Dreaming of a weekend getaway or extended vacation can be a most relaxing pastime. Imagining the tropical weather, delicious meals out and exciting adventures can inspire you to jump right onto your computer and start exploring. The first stop is usually to a travel booking website to find the ultimate in accommodations for your stay, and it is there where the glimmer of the dreamy vacation begins to wear off.
The amount of options available, through exciting, can soon become daunting. The longer you explore, the more factors there are to consider: location, amenities, reviews…the list goes on. One way that travel sites are streamlining the initial search process is through using seller ratings. Here we will discuss what exactly seller ratings are, how these ratings apply to accomodation booking, and how they can help you book the vacation of your dreams!
What Are Seller Ratings?
Seller ratings are extensions on search engines that show a business or product’s average star rating and reviews alongside its ads, based on data collected from customer reviews. These ratings have proven to be mutually beneficial for both consumers and businesses, helping consumers make more informed purchasing decisions and to help brands improve their online traffic and revenue.
If you or someone you know tends to get lost down a rabbit hole of customer reviews when looking for accommodations, seller ratings can be a far more efficient way to gauge overall customer satisfaction. In reaction to a recent trend of paid or false reviews, many companies are following the lead of savvy accommodation companies like Travalet LLC, managed by eKomi, who moderate every review they receive to make sure they are A) Authentic and B) Legally and Third-Party Compliant. You are significantly more likely to shop with brands that you can trust and stay on websites where reviews can be trusted. Being able to forego combing through reviews and sticking straight to seller rating helps to create a seamless and easy search process for you!
Our Case Study
In a quest to find the travel sites that are making the most of seller ratings, we have planned a hypothetical 5 night stay in New York City for a budget of under $250 per night. The options are truly overwhelming in a metropolis full of every type of hotel, including familiar chains and smaller boutique properties, so seller ratings are essential in making an informed booking decision. Here is our experience with two of the top booking sites.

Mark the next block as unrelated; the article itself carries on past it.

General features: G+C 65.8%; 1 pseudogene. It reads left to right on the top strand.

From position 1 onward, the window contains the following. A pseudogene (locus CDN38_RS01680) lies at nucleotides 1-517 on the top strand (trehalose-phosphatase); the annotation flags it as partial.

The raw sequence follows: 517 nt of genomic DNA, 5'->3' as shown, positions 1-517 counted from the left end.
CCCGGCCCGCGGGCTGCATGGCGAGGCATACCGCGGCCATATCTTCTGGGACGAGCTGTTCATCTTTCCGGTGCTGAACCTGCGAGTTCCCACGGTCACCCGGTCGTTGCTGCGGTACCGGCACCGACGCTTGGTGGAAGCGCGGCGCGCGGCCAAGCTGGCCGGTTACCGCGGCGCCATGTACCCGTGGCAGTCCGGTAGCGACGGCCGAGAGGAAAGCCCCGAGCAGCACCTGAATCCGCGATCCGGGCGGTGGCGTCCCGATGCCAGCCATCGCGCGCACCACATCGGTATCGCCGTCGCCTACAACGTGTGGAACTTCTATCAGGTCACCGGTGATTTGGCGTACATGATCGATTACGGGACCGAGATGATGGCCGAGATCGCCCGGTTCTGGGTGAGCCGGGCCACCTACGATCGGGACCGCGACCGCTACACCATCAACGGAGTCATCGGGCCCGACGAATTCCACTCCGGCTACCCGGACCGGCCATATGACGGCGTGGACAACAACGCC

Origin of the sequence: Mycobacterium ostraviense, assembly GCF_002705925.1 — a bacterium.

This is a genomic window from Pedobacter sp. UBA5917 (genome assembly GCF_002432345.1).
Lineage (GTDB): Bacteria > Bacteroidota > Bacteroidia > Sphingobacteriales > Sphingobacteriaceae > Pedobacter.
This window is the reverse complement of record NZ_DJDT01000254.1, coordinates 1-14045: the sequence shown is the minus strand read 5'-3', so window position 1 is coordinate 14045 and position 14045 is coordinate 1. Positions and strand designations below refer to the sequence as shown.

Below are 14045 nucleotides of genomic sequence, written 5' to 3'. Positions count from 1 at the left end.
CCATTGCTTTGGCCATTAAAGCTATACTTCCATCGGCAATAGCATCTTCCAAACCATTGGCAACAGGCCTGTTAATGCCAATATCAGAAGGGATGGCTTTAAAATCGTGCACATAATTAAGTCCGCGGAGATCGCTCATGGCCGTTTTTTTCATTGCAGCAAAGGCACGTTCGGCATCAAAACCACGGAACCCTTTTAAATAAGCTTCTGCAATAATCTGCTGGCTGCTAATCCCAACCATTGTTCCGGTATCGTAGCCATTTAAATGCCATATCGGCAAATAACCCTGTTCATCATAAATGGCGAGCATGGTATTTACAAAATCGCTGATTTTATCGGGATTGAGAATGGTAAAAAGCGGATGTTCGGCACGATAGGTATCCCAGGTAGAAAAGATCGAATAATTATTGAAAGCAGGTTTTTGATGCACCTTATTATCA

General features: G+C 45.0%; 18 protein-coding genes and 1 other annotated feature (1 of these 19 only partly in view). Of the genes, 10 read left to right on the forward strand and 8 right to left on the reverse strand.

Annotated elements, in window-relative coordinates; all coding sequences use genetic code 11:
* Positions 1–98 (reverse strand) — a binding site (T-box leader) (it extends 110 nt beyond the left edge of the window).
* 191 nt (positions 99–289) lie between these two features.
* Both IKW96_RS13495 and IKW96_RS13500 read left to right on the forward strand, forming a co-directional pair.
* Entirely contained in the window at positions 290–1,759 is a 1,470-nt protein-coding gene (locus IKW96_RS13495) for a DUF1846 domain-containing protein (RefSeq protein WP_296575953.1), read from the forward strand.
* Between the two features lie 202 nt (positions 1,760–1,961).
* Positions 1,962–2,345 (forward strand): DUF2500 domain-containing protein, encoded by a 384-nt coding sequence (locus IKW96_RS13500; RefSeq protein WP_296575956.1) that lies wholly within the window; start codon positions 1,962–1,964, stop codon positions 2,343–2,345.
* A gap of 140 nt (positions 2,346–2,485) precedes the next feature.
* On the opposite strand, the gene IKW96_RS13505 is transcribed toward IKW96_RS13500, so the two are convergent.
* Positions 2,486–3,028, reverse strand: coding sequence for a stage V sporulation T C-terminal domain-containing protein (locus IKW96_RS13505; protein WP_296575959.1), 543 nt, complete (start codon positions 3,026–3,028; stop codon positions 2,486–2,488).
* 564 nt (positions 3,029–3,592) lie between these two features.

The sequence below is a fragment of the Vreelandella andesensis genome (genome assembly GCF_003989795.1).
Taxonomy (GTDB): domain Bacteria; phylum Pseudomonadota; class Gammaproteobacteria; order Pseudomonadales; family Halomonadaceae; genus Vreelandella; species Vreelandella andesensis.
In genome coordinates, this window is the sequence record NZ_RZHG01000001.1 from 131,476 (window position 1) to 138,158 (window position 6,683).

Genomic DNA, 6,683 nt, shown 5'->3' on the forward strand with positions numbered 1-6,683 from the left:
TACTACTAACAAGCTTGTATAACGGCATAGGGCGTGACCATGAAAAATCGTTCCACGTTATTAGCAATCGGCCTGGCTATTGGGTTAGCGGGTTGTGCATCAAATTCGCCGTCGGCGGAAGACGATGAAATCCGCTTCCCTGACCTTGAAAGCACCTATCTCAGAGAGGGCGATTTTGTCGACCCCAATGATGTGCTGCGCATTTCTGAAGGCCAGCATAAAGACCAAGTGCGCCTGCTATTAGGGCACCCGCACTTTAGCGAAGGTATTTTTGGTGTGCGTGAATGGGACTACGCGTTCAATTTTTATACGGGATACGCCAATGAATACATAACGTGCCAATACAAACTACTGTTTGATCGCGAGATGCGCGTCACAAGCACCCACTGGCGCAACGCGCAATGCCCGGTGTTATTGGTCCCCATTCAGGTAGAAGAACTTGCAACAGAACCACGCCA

Once our search criteria was entered into Expedia’s system, we were led to a well organized search page displayed in an easily digestible vertical list. Properties were presented with star ratings immediately beside the property’s name; this is not in fact the seller rating, but the property classification of the hotel. The actual seller rating was to the right of each entry, in numerical form and accompanied by a verbal explanation of the rating (all containing exclamation points to increase enthusiasm).
For example, the hotel at the top of our list had a “4.2 out of 5” rating, and a label of “Very Good!” Anything above a 4 out of 5 rating used phrases like “Excellent,” “Wonderful,” and “Exceptional.” Anything between 3.5 and 4 range simply were all labeled as “Good,” and it seemed like any rating below 3.5 did not receive any verbal accompaniment. We felt at ease that the options shown all seemed of a similarly high quality, and felt at that point we were able to narrow down our search for particular amenities or factors we were looking for.
Upon first glance, roomkey.com looked more difficult to digest. All that was displayed by each property name was the borough it was located in and the price. A few properties showed their property classification rating in the bottom right corner of the hotel image, but it was not so easily visible. Ratings or reviews of any kind were not readily visible, inspiring us to scroll down to see if there were reviews available on any other part of the search page.
We did find some options in the search bar on the right side of the screen, including an option to search by property classification rating or by user rating. We selected a user review range of 4 out of 5 and 5 out of 5, and the refined search still showed no rating on the initial search page. It wasn’t until we clicked on a property and scrolled down to the bottom of the page that we found TripAdvisor reviews, but no rating of any kind. All we found were internal rankings within the 473 properties that fell into our search parameters.
We hope these case studies gave you a taste of how seller ratings can benefit you. Despite confusing web designs and miles of reviews and ratings to sift through, a seller rating is one quick and easy way to find trusted accommodation and book the hotel that is right for your style and travel needs! Additionally, remember to consult a reviews-based website, like eKomi.com, before committing to your travel plans. So, hop to your search and get ready for the trip of a lifetime!